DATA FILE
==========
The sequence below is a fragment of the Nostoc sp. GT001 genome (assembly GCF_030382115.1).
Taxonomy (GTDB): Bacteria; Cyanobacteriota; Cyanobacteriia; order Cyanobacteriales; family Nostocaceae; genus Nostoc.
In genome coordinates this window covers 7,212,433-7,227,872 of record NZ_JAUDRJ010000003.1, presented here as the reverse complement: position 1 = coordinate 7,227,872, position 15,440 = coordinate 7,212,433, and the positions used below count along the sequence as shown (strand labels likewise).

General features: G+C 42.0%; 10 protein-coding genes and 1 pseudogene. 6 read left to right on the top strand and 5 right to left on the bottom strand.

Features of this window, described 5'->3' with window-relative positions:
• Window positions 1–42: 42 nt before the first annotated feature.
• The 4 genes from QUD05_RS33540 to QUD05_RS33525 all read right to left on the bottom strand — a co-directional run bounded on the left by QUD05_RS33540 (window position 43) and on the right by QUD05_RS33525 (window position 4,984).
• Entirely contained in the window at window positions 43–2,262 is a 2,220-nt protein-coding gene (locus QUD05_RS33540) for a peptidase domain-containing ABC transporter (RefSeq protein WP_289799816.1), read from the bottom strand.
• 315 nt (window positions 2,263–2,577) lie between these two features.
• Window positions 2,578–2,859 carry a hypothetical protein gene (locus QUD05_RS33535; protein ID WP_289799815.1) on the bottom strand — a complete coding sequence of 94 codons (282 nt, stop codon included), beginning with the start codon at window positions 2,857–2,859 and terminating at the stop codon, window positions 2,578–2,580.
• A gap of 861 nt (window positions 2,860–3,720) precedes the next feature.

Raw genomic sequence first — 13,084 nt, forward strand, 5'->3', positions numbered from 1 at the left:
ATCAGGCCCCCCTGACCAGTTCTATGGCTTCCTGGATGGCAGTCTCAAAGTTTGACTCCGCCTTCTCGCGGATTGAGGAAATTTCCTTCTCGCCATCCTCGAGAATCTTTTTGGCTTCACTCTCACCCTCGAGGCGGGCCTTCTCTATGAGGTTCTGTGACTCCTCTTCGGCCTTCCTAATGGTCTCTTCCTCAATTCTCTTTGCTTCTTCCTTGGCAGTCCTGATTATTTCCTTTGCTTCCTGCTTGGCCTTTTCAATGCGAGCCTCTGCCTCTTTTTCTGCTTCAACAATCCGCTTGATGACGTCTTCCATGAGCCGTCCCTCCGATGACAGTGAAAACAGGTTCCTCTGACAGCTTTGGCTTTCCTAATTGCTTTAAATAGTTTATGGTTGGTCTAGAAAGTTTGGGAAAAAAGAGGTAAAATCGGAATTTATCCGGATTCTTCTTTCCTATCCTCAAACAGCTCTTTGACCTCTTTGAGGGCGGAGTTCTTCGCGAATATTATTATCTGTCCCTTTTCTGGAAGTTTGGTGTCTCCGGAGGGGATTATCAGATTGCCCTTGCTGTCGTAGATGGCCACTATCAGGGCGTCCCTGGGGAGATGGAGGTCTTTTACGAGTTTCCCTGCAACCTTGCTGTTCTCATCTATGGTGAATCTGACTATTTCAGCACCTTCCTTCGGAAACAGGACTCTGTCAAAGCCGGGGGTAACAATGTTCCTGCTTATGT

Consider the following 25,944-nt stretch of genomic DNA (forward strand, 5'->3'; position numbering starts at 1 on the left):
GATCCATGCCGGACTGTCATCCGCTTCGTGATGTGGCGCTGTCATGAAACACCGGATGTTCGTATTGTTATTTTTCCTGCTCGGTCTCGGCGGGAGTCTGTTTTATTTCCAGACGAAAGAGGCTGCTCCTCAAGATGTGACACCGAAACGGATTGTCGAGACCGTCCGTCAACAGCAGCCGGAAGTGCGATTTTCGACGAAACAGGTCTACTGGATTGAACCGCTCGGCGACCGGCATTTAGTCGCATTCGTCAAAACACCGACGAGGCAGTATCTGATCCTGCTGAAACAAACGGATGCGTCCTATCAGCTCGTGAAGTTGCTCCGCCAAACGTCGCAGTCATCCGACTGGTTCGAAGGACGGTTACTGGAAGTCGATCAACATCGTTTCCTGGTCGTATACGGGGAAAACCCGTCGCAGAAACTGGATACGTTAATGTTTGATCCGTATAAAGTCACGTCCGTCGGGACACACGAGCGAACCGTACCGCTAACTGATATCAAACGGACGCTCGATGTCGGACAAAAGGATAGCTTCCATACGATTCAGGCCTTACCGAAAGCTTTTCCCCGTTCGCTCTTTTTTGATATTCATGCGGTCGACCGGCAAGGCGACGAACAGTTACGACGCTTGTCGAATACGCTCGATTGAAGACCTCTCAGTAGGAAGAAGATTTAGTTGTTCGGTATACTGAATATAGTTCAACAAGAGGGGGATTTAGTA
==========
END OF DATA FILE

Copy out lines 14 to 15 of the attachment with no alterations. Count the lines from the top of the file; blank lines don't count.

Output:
Consider the following 25,944-nt stretch of genomic DNA (forward strand, 5'->3'; position numbering starts at 1 on the left):
GATCCATGCCGGACTGTCATCCGCTTCGTGATGTGGCGCTGTCATGAAACACCGGATGTTCGTATTGTTATTTTTCCTGCTCGGTCTCGGCGGGAGTCTGTTTTATTTCCAGACGAAAGAGGCTGCTCCTCAAGATGTGACACCGAAACGGATTGTCGAGACCGTCCGTCAACAGCAGCCGGAAGTGCGATTTTCGACGAAACAGGTCTACTGGATTGAACCGCTCGGCGACCGGCATTTAGTCGCATTCGTCAAAACACCGACGAGGCAGTATCTGATCCTGCTGAAACAAACGGATGCGTCCTATCAGCTCGTGAAGTTGCTCCGCCAAACGTCGCAGTCATCCGACTGGTTCGAAGGACGGTTACTGGAAGTCGATCAACATCGTTTCCTGGTCGTATACGGGGAAAACCCGTCGCAGAAACTGGATACGTTAATGTTTGATCCGTATAAAGTCACGTCCGTCGGGACACACGAGCGAACCGTACCGCTAACTGATATCAAACGGACGCTCGATGTCGGACAAAAGGATAGCTTCCATACGATTCAGGCCTTACCGAAAGCTTTTCCCCGTTCGCTCTTTTTTGATATTCATGCGGTCGACCGGCAAGGCGACGAACAGTTACGACGCTTGTCGAATACGCTCGATTGAAGACCTCTCAGTAGGAAGAAGATTTAGTTGTTCGGTATACTGAATATAGTTCAACAAGAGGGGGATTTAGTA